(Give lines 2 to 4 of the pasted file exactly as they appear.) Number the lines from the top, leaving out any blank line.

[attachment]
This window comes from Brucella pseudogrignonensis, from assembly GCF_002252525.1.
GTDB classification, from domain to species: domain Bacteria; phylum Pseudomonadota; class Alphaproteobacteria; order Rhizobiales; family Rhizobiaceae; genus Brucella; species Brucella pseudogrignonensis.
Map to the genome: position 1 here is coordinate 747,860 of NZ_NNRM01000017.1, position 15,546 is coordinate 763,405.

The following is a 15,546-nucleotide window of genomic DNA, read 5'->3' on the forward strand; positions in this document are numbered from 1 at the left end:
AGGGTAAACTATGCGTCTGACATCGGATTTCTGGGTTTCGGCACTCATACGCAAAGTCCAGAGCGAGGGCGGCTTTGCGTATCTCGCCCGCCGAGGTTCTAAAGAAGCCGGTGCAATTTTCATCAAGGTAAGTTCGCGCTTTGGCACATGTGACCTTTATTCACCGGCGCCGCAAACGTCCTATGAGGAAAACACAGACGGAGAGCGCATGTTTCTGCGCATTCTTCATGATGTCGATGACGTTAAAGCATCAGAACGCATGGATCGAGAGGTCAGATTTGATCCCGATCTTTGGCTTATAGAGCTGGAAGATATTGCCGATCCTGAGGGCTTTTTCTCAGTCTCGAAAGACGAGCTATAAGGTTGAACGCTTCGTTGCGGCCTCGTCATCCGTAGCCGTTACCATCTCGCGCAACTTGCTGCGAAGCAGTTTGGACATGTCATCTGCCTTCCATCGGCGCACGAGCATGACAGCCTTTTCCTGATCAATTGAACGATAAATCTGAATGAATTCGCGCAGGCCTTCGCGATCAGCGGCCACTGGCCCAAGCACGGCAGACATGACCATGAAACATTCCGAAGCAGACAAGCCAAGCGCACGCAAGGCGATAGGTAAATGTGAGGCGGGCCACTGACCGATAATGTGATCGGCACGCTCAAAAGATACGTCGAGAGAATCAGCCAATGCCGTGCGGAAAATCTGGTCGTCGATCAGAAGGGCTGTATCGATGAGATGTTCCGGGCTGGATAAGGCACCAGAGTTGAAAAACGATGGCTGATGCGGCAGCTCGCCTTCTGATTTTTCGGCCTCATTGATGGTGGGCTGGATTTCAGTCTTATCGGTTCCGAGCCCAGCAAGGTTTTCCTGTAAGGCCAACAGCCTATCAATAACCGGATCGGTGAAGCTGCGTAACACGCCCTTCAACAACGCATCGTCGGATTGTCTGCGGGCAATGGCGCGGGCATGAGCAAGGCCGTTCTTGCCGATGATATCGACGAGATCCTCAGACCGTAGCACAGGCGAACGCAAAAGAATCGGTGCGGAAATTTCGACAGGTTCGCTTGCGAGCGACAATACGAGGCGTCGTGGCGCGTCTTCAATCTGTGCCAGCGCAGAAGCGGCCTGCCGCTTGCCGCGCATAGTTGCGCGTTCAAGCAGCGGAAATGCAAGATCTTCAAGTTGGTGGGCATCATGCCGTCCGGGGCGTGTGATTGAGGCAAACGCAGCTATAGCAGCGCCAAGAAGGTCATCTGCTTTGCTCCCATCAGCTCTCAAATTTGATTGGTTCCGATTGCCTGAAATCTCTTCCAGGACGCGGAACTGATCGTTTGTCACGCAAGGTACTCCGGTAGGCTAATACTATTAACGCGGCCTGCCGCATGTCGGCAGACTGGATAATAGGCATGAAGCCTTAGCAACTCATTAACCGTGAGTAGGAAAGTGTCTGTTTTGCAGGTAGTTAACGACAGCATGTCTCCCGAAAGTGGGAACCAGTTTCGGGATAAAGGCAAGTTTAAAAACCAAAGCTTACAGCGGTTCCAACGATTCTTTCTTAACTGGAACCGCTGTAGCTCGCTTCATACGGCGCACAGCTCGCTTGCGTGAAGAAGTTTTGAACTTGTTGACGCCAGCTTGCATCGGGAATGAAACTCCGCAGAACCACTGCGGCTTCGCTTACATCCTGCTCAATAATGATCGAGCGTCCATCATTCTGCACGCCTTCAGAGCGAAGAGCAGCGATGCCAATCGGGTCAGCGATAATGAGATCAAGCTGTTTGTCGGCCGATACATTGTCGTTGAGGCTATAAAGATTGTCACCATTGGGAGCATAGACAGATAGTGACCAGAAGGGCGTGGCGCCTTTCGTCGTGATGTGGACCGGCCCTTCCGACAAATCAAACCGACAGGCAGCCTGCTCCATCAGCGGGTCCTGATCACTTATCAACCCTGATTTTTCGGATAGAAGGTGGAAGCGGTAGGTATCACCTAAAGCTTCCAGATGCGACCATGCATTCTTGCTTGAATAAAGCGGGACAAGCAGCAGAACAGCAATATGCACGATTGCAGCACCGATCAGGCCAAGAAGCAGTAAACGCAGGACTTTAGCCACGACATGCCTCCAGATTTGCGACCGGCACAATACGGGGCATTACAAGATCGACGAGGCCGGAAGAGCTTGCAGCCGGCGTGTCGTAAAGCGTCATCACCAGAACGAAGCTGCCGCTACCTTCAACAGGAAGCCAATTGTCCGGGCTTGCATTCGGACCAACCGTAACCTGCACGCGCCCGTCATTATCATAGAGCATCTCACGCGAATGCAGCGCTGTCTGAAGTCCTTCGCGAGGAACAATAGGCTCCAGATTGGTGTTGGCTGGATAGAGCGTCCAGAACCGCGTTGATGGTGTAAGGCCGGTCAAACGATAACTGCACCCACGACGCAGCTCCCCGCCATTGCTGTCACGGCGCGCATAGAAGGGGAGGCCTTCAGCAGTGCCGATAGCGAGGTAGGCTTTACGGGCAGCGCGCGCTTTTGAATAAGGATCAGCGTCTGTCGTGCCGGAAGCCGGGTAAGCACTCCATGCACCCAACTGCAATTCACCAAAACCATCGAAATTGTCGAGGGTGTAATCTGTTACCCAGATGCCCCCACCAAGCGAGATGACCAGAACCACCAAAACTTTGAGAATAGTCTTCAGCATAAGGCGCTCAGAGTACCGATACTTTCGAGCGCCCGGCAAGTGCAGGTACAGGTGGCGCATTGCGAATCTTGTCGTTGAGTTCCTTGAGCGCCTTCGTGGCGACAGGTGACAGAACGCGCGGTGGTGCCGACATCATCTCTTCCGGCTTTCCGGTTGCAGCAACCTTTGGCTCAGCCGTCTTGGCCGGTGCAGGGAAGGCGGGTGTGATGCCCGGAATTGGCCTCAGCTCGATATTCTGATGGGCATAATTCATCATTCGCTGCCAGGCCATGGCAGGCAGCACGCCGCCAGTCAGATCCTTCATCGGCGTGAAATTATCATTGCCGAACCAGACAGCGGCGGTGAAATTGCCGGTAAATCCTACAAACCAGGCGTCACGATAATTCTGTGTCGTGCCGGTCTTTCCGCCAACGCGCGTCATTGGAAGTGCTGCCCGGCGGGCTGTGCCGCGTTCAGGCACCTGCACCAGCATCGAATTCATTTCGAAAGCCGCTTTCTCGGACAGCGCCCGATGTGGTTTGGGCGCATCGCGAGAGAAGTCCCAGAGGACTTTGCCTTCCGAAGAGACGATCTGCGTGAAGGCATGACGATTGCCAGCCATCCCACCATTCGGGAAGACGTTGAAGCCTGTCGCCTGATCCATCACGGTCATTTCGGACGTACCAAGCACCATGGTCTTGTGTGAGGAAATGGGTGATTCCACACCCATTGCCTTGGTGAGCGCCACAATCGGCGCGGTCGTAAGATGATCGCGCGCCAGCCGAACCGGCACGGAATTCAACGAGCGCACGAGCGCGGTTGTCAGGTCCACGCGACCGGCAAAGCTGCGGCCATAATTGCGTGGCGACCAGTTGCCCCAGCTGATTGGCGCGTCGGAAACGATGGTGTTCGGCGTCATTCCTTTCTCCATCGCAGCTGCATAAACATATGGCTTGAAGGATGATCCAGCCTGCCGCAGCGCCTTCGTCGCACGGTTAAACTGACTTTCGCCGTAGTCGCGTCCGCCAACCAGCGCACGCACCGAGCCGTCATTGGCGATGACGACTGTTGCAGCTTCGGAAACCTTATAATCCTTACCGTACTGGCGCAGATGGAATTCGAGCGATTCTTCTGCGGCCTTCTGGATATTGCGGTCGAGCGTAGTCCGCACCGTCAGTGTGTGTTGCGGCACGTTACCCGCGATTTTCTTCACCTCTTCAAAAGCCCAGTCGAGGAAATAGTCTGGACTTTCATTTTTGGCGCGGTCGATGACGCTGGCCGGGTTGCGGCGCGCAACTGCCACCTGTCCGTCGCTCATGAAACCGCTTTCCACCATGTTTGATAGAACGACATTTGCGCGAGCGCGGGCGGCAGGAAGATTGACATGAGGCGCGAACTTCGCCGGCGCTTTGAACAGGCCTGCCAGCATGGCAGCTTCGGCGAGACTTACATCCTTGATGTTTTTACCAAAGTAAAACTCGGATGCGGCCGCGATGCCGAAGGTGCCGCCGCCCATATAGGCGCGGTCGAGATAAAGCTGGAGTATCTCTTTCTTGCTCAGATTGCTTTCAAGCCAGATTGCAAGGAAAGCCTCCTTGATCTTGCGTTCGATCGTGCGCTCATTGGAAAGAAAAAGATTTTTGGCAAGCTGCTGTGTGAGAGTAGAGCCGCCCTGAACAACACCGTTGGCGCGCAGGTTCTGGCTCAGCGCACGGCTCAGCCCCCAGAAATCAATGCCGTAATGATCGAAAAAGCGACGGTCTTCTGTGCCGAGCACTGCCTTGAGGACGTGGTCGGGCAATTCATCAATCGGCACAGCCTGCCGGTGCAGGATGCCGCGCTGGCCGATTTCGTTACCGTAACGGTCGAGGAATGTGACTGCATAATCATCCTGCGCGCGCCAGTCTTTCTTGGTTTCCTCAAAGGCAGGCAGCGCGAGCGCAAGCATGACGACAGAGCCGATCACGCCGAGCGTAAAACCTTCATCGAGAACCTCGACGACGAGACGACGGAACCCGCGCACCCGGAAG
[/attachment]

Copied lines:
GTDB classification, from domain to species: domain Bacteria; phylum Pseudomonadota; class Alphaproteobacteria; order Rhizobiales; family Rhizobiaceae; genus Brucella; species Brucella pseudogrignonensis.
Map to the genome: position 1 here is coordinate 747,860 of NZ_NNRM01000017.1, position 15,546 is coordinate 763,405.

The following is a 15,546-nucleotide window of genomic DNA, read 5'->3' on the forward strand; positions in this document are numbered from 1 at the left end: